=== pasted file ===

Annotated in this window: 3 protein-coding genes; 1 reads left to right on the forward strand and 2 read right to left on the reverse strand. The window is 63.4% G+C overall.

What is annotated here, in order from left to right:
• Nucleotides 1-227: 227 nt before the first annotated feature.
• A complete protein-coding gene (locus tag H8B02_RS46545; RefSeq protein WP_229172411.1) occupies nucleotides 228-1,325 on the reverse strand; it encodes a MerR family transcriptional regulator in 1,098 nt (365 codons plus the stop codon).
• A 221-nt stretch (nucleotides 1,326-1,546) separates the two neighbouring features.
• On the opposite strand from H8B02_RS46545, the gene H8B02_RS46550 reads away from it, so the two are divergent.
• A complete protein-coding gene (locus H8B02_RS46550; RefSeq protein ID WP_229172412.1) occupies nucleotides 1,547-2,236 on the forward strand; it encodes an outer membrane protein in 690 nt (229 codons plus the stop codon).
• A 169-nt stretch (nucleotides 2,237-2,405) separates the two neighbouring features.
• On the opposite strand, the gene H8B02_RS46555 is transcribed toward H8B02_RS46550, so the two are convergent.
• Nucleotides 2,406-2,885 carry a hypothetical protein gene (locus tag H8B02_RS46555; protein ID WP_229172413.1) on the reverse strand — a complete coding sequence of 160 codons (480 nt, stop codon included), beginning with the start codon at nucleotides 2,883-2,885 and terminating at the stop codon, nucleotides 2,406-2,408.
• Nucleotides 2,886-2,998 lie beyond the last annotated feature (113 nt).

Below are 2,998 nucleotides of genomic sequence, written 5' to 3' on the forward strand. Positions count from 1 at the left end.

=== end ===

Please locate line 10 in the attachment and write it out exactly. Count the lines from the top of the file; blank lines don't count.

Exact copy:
• Nucleotides 2,406-2,885 carry a hypothetical protein gene (locus tag H8B02_RS46555; protein ID WP_229172413.1) on the reverse strand — a complete coding sequence of 160 codons (480 nt, stop codon included), beginning with the start codon at nucleotides 2,883-2,885 and terminating at the stop codon, nucleotides 2,406-2,408.